By Mark Folmer, CPP; Brad Gordon; and Eddie Sorrels, CPP, PSP, PCI

As reported by Grand View Research, the value of the physical security market globally is estimated to top $290 billion by 2025. Those “zeroes” alone give security professionals good reason to pay attention to this ever-increasing sector. By most estimates, security guard services make up more than half of that value. For years security officers have been viewed as being separate and distinct from “technology”-based products and services, but that is no longer an accurate description of what is expected of the modern officer. Changes have come in many different areas: equipment, training (initial and ongoing), selection criteria, and measuring the overall security program impact.

These advances have meant that expectations in and around security service performance and deliverables have evolved dramatically over the last few years. Fueled by innovation and technology, these changes are not only necessary to meet the demands of the end user, but are required to keep pace with the officer’s need for better real-time data and metrics. The environment is becoming more complex with manpower shortages, increased employment rules and regulations, security teams being required to show a return on investment, and examining threats through the lens of Enterprise Security Risk Management (ESRM) principles.

The 5Ds of physical security (Deter, Detect, Deny, Delay, and Defend) are all impacted by technological advancement. Technology is no longer exclusively viewed as a potential method to phase out the security guard—it is now more appropriately seen as a force multiplier when used in a way that meets the needs of the environment.  As such, modern security officers are evolving, and they must continue to evolve, because of generally increasing threat levels and dynamic work environments. The days of the “night watchmen”, with dozens of keys on their belts, have made way for well-trained security officers that are a key element of their security program. Technology is an enhancer for frontline security officer programs allowing for an optimized resource to gather critical data. They must be equipped to properly respond to situations and be able to better observe and report in real time.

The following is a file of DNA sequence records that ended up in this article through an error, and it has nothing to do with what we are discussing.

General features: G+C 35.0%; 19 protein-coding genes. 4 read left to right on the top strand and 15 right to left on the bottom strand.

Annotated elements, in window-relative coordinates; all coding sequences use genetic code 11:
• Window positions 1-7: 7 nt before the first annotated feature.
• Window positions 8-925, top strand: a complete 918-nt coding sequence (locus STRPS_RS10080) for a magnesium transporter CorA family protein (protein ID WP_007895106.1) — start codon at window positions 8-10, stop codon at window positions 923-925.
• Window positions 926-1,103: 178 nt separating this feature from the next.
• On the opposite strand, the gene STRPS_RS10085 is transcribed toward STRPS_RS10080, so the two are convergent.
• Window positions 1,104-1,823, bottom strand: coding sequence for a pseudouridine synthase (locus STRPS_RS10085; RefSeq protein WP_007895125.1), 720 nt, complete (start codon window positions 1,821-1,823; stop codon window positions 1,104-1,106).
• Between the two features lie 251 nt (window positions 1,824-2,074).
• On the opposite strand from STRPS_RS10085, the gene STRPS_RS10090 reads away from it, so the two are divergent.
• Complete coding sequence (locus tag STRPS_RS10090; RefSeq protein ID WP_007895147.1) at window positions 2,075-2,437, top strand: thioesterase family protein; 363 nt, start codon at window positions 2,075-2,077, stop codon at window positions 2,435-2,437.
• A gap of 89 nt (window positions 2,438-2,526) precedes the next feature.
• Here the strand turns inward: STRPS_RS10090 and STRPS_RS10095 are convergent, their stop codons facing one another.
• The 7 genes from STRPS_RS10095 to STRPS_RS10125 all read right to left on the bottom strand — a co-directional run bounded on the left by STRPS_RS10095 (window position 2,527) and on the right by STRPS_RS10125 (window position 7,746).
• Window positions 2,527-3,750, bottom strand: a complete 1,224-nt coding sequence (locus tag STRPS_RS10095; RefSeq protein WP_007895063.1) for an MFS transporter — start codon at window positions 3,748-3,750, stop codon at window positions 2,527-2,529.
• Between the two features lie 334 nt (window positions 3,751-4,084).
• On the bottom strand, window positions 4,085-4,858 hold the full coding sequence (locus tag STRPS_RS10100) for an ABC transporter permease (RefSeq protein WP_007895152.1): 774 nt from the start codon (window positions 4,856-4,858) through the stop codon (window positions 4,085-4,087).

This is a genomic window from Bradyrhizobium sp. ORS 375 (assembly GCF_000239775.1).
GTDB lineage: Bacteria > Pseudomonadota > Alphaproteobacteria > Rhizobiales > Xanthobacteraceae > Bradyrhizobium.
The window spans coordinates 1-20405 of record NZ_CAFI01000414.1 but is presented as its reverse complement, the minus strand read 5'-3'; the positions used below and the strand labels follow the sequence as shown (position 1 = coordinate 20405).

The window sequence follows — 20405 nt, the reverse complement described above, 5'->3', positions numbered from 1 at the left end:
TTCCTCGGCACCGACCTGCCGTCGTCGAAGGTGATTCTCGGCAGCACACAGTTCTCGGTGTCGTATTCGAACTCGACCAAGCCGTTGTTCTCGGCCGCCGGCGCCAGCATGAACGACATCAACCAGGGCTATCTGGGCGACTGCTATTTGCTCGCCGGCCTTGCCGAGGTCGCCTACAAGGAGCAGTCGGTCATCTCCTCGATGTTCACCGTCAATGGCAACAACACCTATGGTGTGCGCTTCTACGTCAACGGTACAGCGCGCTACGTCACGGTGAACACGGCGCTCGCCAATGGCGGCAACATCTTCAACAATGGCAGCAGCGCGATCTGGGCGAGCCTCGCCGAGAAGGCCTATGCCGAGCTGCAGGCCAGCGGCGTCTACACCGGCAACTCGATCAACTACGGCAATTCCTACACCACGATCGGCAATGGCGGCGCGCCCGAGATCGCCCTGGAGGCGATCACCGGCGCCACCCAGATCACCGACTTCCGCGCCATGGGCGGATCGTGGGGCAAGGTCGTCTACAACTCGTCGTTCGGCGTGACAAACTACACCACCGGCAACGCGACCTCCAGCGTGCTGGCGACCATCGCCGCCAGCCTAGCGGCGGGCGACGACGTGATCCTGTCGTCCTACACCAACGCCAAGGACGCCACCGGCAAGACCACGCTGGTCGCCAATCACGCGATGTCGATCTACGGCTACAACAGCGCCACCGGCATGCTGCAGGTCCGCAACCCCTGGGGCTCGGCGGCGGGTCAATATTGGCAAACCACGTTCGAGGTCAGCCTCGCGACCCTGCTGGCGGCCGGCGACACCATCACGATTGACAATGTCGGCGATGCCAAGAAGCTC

In this new reality, when you consider mitigating measures to support security programs, you no longer consider security officers separate from cameras and access control. You look at solutions that are tied together with physical security information management systems and as a joint solution to an issue. When addressing drones and robots, you must strive to understand how they work together as a whole. You no longer look at lone static guard posts, but rather you consider remote video monitoring as an option when connected via a security operations center into mobile response units dispatched on an as needed basis. Finally, tying all of this together with software, tracking, and communication allows you to bring forth the data that clients and businesses need to make clear security decisions for overall organization safety and security.

Global Security Exchange (GSX) is the source to learn about all of these emerging technologies within the security space. The concentration of subject matter experts means that you will have the opportunity to be exposed to what is next in the industry regardless of where you are in your security career. The sheer size of the trade show floor and the volume and variation of speakers matched with the latest in emerging technology means that you will experience innovation from multiple vantage points.

Want to learn more about the topic above? Please join us for an our session on Monday 9 September in Chicago at GSX 2019—Impact of Technology on Today’s Security Guard Force: Innovative Options to Drive Protection. Register for GSX 2019.